Hank Stratton, head of acting and musical theatre at the School of Theatre, Film & Television, earned the Gerald J. Swanson Prize for Teaching Excellence Award from the University of Arizona.
This award recognizes excellence in undergraduate teaching. It was created through a gift from the Thomas R. Brown Foundation in honor of Gerald J. Swanson, professor emeritus of economics.
Stratton has taught at the school for nearly six years and served as artistic director of the Arizona Repertory Theatre since May 2019.
“I’m incredibly honored and humbled by this recognition,” said Stratton. “I am merely standing on the shoulders of my great mentors, and most certainly in the shadow of Dr. Swanson.
“My goal each day is to create an environment where discovery is possible. When I feel I have been able to assist an actor in finding their way to a character, or to a deeper understanding of themselves as an artist, that’s everything.”
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Stratton directed the current Arizona Repertory Theatre production of “Polaroid Stories.”
Based on Ovid’s Metamorphoses and drawing from a series of interviews conducted with unhoused youths, playwright Naomi Iizuka presents a series of vignettes interweaving classical archetypes with contemporary characters in a tale of young people pushed to society’s fringe.
Stratton will lead a post-show conversation on Nov. 4 with a representative from “Fostering Success,” the university program focused on building community on campus for students who have experienced the foster care system, housing insecurity or homelessness.
“A primary aim in programming this play was to shine a light on the various crises facing today’s youth. “Fostering Success” is an incredible campus resource that partners with community organizations, saving lives every day.”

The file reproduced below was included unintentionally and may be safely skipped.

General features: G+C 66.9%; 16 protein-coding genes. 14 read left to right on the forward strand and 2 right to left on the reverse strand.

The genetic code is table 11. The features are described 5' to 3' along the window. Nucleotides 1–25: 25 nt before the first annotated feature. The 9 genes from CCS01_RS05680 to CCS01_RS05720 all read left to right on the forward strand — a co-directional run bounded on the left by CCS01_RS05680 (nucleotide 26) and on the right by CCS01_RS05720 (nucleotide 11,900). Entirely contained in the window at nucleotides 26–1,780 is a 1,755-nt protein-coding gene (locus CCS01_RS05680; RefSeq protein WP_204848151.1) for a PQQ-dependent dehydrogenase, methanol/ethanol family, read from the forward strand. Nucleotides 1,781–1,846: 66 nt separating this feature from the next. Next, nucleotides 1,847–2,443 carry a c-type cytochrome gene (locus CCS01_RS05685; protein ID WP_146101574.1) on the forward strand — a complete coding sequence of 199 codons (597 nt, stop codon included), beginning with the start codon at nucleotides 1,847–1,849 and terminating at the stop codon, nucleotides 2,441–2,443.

Reagan Kennedy (BFA ’21, Musical Theatre) was recently cast in the 2022/23 North American tour of “Legally Blonde.”! Reagan joins the company as the Universal Swing and Assistant Dance Captain, touring major venues throughout the U.S. and Canada. She is also covering the lead role of Elle Woods.
She answered the question, “What makes Hank a good teacher?”
“Hank Stratton is what I would call a technician, a leader and, of course, a teacher. Hank’s skills, however, go far beyond teaching. Hank was a father when mine lived 2,000 miles away, a communicator to our generation and, of course, a skillful creative master. I do not know what I would have done in my career without the confidence he instilled in me. I thank Hank for his devotion and service to the upcoming creative generation and care for his craft. Without that passion I don’t think me or my peers would have made it through multiple difficult times.
“Here’s to Hank Stratton, a role model and leader.”
More About Hank
Stratton has compiled an impressive list of theater credits. He performed in “Hamlet” in Washington, D.C., with Tom Hulce, best known for playing Mozart in the movie “Amadeus.” He was also in “The Man Who Came to Dinner” on Broadway with Tony Award-winning Nathan Lane. Stratton returned to England to perform in “Love’s Labour’s Lost” at the Royal Shakespeare Company in Stratford-upon-Avon, the birthplace of the legendary playwright.
Stratton has served as a guest artist for leading educational institutions around the country, including masterclasses at UCLA, University of Michigan, San Diego State University, Orange County School of the Arts, and The Professional School of the Arts.
He is a co-founding instructor for Five Days of Broadway, a performing arts summer intensive in partnership with the prestigious Segerstrom Center for the Performing Arts. Stratton sits on the Board of Directors for The Professional Arts Education Center, a not-for-profit whose mission is to provide merit and need based scholarships in the performing arts and is a founding Board member for The Foundation for a National AIDS Monument.
He is a graduate of the London Academy of Music and Dramatic Arts.